Mr. Stuart Holland

The Minister is well aware that they are not my local representatives — [Interruption.] No, no, no—the House should get this clear. We are not talking about Lambeth council and its representation; we are talking about local community groups. The local community group decided that as the question of the social impact of the Channel tunnel traffic would not be taken into account by the committee, and that it would be solely a matter of the traffic implications, they could not cooperate with the committee. These questions will not be answered at all. Gibbs has not answered them. There will be the equivalent of 16 trains an hour, with Gatwick-like traffic, going through a terminal building about the size of this Chamber. It is quite absurd.

Mr. Mitchell

The hon. Gentleman should know—and I am sorry that he does not— that the reason why Lambeth representatives walked out had nothing to do with the explanation that he has just given. It was because they wanted the meetings held in public so that they could turn it into a public meeting rather than one in which elected representatives could discuss issues—rather as the elected representatives in Kent discussed them and as a result secured a number of changes.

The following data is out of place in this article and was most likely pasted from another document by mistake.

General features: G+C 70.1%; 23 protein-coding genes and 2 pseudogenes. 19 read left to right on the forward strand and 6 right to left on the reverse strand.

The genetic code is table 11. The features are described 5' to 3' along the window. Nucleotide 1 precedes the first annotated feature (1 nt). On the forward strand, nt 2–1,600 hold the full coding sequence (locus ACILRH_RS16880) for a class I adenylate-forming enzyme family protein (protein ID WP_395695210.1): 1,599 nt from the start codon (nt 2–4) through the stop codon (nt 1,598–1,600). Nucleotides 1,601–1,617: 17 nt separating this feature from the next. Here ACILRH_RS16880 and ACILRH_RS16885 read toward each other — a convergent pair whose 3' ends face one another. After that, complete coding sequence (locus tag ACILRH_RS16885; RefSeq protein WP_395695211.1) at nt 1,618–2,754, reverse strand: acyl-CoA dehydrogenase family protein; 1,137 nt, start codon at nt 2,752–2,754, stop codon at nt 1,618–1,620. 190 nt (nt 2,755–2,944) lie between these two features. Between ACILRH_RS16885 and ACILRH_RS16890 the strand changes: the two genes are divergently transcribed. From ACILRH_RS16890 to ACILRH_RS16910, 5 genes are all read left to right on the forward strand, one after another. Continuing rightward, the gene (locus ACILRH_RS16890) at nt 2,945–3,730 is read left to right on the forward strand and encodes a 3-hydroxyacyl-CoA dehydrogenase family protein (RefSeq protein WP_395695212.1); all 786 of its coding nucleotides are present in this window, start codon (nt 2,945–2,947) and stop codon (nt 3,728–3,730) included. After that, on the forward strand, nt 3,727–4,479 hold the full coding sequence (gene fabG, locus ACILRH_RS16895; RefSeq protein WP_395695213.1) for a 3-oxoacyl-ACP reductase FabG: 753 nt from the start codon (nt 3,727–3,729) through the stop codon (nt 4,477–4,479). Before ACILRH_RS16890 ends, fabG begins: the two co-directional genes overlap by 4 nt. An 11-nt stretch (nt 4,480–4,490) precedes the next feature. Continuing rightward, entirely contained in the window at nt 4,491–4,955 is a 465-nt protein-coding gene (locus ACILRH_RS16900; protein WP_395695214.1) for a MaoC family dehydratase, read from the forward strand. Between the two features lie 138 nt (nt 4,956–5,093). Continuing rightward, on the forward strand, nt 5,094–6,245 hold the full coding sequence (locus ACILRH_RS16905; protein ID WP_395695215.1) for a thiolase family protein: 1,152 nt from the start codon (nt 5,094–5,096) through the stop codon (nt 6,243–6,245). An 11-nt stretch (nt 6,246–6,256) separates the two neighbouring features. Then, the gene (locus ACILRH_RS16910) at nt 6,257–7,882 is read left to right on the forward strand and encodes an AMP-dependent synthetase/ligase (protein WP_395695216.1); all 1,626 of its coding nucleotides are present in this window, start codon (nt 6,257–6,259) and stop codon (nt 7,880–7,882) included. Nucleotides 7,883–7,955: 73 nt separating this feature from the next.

The hon. Gentleman also raised the question of a report in the New Civil Engineer and asked whether it was true that British Rail was planning secretly to build a new line to the east of Sevenoaks. He asked me to deny that. The hon. Gentleman might be interested in the anatomy of a rumour. Some months ago British Rail asked some younger members of staff to work out every single, conceivable option —there were 50 of them, and this was one. Forty-nine were rejected, and this is one that was rejected as not being a potential runner. How the magazine got hold of that one and picked it up rather than the other 49 I would not know, but it was on that basis that the article rested. The hon. Gentleman should recognise that there is no truth in the rumour and that there is no reason to place any reliance on it.

Mr. Stuart Holland

Is the Minister saying that the proposal will never be put to the Government and will never be accepted by them for such traffic, despite its major implications for the scheme?

Mr. Mitchell

I have just explained the antecedents of the rumour. As BR rejected it, and as I can handle only propositions that come to me from BR, no such proposition is on the table.

Mr. Robert Hughes

I asked two questions about Waterloo. Is the fact that the Select Committee decided not to hear BR the end of the matter? Will there be a private Bill for the terminal at Waterloo, or will there be a public inquiry?